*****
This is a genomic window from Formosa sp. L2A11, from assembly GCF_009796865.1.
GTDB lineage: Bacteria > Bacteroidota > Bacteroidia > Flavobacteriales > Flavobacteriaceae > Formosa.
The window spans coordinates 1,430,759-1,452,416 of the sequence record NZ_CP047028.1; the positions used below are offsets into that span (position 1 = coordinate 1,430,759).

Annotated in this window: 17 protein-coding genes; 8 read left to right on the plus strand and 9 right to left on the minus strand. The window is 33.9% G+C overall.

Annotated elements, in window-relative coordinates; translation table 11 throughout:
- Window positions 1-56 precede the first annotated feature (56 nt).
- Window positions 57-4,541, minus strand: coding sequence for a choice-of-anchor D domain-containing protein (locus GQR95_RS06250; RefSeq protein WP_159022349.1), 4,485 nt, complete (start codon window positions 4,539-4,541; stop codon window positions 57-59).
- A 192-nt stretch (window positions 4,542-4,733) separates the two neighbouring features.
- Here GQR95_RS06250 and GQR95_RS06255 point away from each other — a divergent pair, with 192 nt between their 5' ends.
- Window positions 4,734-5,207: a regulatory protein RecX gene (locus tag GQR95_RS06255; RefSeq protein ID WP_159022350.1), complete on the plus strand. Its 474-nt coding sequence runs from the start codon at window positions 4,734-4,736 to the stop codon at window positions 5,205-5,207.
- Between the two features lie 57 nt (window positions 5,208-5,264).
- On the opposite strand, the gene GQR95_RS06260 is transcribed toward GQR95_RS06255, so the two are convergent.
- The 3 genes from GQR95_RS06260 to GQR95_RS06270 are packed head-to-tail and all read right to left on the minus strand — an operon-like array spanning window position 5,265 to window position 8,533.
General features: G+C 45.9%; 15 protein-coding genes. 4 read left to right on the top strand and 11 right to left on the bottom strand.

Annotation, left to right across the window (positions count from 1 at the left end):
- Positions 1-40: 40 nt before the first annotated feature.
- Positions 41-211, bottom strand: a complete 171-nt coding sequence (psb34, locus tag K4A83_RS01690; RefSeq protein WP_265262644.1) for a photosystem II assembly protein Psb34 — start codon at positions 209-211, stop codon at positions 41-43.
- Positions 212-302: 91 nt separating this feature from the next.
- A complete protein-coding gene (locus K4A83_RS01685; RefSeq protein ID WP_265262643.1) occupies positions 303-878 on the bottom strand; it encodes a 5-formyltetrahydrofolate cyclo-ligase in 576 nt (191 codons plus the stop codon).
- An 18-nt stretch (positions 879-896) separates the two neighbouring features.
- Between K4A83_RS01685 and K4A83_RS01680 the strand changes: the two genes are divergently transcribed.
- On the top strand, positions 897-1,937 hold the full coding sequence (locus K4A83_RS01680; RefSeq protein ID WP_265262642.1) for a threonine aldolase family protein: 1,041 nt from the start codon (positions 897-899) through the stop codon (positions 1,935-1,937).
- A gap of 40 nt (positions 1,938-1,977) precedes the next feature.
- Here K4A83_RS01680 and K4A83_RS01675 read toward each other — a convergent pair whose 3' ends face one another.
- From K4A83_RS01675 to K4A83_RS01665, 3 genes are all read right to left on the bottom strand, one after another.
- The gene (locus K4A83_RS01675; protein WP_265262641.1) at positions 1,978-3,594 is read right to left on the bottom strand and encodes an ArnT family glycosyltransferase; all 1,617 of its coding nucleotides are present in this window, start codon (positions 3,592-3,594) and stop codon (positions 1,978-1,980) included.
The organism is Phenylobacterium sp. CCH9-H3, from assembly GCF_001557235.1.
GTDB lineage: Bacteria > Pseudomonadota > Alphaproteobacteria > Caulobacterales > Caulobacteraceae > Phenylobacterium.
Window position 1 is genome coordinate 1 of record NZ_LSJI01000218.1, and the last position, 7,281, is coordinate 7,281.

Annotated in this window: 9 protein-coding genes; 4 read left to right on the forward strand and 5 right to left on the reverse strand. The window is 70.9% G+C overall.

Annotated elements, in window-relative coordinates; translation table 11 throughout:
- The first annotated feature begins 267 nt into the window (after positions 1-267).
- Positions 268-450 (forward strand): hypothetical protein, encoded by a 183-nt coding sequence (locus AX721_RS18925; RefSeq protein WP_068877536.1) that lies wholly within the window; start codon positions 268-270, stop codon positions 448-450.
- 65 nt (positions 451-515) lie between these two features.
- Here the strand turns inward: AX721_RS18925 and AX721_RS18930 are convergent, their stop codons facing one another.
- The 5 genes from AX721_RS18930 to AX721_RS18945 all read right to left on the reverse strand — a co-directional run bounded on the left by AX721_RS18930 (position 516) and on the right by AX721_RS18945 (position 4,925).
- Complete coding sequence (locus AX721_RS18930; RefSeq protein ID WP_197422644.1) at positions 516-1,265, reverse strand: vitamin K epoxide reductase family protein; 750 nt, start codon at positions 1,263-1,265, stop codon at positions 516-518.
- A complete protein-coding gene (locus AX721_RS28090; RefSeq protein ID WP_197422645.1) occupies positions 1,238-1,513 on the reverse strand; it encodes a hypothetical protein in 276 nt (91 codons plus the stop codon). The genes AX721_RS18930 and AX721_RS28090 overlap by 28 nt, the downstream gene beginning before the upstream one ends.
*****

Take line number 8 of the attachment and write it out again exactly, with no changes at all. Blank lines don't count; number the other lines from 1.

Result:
- A 192-nt stretch (window positions 4,542-4,733) separates the two neighbouring features.